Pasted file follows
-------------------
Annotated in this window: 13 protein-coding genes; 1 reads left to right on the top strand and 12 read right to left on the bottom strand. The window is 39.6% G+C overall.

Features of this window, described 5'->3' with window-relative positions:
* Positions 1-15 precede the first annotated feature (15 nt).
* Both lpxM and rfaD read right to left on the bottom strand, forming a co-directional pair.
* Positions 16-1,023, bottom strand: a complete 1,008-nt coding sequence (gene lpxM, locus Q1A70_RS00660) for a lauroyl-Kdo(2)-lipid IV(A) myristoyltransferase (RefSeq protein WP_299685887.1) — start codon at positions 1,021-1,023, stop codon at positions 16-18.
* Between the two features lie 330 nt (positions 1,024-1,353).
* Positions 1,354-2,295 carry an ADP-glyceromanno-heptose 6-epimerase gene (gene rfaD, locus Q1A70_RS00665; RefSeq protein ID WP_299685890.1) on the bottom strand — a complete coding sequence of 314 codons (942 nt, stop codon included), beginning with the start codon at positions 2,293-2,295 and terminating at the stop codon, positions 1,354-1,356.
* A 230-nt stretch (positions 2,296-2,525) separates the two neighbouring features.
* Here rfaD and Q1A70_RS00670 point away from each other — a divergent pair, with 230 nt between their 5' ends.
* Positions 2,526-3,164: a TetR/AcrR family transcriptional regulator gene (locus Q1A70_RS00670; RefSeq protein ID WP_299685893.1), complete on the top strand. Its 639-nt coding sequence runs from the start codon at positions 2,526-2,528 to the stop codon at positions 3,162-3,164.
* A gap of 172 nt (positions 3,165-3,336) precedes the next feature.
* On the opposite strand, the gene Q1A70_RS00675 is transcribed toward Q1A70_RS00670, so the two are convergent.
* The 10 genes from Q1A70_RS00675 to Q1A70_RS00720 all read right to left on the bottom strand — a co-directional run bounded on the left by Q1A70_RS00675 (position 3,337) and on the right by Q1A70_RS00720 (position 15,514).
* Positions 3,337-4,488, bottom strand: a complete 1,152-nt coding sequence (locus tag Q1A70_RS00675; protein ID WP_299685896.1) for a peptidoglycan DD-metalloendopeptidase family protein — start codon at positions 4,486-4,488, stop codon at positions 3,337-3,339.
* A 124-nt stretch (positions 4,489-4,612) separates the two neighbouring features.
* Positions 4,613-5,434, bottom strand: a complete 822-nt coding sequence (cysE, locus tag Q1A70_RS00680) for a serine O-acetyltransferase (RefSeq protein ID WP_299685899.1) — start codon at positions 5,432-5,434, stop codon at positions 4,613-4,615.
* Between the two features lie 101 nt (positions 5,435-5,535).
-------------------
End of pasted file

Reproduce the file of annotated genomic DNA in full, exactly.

Annotated in this window: 13 protein-coding genes; 1 reads left to right on the top strand and 12 read right to left on the bottom strand. The window is 39.6% G+C overall.

Features of this window, described 5'->3' with window-relative positions:
* Positions 1-15 precede the first annotated feature (15 nt).
* Both lpxM and rfaD read right to left on the bottom strand, forming a co-directional pair.
* Positions 16-1,023, bottom strand: a complete 1,008-nt coding sequence (gene lpxM, locus Q1A70_RS00660) for a lauroyl-Kdo(2)-lipid IV(A) myristoyltransferase (RefSeq protein WP_299685887.1) — start codon at positions 1,021-1,023, stop codon at positions 16-18.
* Between the two features lie 330 nt (positions 1,024-1,353).
* Positions 1,354-2,295 carry an ADP-glyceromanno-heptose 6-epimerase gene (gene rfaD, locus Q1A70_RS00665; RefSeq protein ID WP_299685890.1) on the bottom strand — a complete coding sequence of 314 codons (942 nt, stop codon included), beginning with the start codon at positions 2,293-2,295 and terminating at the stop codon, positions 1,354-1,356.
* A 230-nt stretch (positions 2,296-2,525) separates the two neighbouring features.
* Here rfaD and Q1A70_RS00670 point away from each other — a divergent pair, with 230 nt between their 5' ends.
* Positions 2,526-3,164: a TetR/AcrR family transcriptional regulator gene (locus Q1A70_RS00670; RefSeq protein ID WP_299685893.1), complete on the top strand. Its 639-nt coding sequence runs from the start codon at positions 2,526-2,528 to the stop codon at positions 3,162-3,164.
* A gap of 172 nt (positions 3,165-3,336) precedes the next feature.
* On the opposite strand, the gene Q1A70_RS00675 is transcribed toward Q1A70_RS00670, so the two are convergent.
* The 10 genes from Q1A70_RS00675 to Q1A70_RS00720 all read right to left on the bottom strand — a co-directional run bounded on the left by Q1A70_RS00675 (position 3,337) and on the right by Q1A70_RS00720 (position 15,514).
* Positions 3,337-4,488, bottom strand: a complete 1,152-nt coding sequence (locus tag Q1A70_RS00675; protein ID WP_299685896.1) for a peptidoglycan DD-metalloendopeptidase family protein — start codon at positions 4,486-4,488, stop codon at positions 3,337-3,339.
* A 124-nt stretch (positions 4,489-4,612) separates the two neighbouring features.
* Positions 4,613-5,434, bottom strand: a complete 822-nt coding sequence (cysE, locus tag Q1A70_RS00680) for a serine O-acetyltransferase (RefSeq protein ID WP_299685899.1) — start codon at positions 5,432-5,434, stop codon at positions 4,613-4,615.
* Between the two features lie 101 nt (positions 5,435-5,535).